modification of carburetor
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Joined: Mar 2010
18-01-2011, 11:09 AM

This project and implimentation aims to maximize efficiency of petrol engine by modifying carburetor in design and functioning principle , actually carburetor is a device that blends air and fuel for an internal combustion engine.

Carburetor Principle

The carburetor works on Bernoulli's principle: the faster air moves, the lower its static pressure, and the higher its dynamic pressure. The throttle (accelerator) linkage does not directly control the flow of liquid fuel. Instead, it actuates carburetor mechanisms which meter the flow of air being pulled into the engine. The speed of this flow, and therefore its pressure, determines the amount of fuel drawn into the air stream

main thing to do ..
Transfer Slot Checking
Booster Balancing
Air-Bleed Sizing
Power Valve Matching
Idle Feed Relocation
and some customized setting to increase performance
Use Search at wisely To Get Information About Project Topic and Seminar ideas with report/source code along pdf and ppt presenaion
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16-02-2011, 11:11 PM

Please send more information regarding the carburetor modification.
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Joined: Nov 2012
08-11-2012, 01:17 PM

Modification of Carburetor

.pdf   Carburetor.pdf (Size: 91.49 KB / Downloads: 183)

One of the more commonly misunderstood systems on most motorcycles is its carburetor(s). Carburetors in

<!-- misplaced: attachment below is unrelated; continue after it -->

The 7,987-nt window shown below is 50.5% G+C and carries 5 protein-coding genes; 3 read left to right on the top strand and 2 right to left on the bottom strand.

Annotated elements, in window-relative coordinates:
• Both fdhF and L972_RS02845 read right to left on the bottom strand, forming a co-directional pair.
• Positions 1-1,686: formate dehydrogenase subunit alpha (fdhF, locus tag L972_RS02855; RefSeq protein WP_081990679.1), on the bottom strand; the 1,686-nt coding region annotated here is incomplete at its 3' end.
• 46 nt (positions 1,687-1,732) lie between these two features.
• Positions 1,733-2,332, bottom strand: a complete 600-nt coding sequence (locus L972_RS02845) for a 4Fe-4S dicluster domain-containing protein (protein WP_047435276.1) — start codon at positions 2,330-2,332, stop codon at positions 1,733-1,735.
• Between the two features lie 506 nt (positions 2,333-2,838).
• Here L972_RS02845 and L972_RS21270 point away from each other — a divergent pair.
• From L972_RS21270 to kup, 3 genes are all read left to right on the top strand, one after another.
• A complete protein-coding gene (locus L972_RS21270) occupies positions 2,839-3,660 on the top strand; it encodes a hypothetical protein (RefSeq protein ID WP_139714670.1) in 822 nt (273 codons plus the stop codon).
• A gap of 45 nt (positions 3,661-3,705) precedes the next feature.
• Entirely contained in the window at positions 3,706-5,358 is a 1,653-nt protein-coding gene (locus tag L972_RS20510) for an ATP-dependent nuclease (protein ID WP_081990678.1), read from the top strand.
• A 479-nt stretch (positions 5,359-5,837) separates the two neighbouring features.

general are mysterious things to many, and when you start putting a bunch of them on a multi-cylinder
engine like most modern motorcycle manufacturers like to do, it simply adds to the confusion. Let's see if we
can clear up some of this stuff including that darn "rejetting" thing all our self-proclaimed "knowledgeable"
buddies are always talking about.
The basic function of a carburetor on a spark ignition engine is to mix the fuel with the incoming air in the
proper proportions so that the engine can then burn it efficiently. Most carburetors also control the speed of
the engine. They do this by throttling
the amount of air the engine sees. Contrast this with a typical diesel engine that has its speed controlled by
the amount of fuel injected into it, as it has no air throttle. (We'll also talk a little more about fuel injection
towards the end.)
But first off, we need to identify some of the basic elements of a carburetor as this helps explain how they
work. You need a minimum of three elements including a source of fuel, usually from a fuel bowl, a venturi
that we'll talk about in a moment, and a fuel-metering device called a jet. If we want to use the carburetor to
control the engine's speed, we'll also need some form of throttle to vary the amount of airflow going into the
Taking it one piece at a time, the fuel bowl does a couple of things. As stated, it provides a source of fuel.
But it does it in a very specific way. It keeps the air pressure over the fuel in the bowl at a normal outside
atmospheric level. That is the job of the fuel bowl vent and one of the carburetor's key elements. The next
item is the venturi, which is a portion of the carburetor's main air passage that momentarily narrows down.
Connecting the two is the fuel jet. Here's how it all works.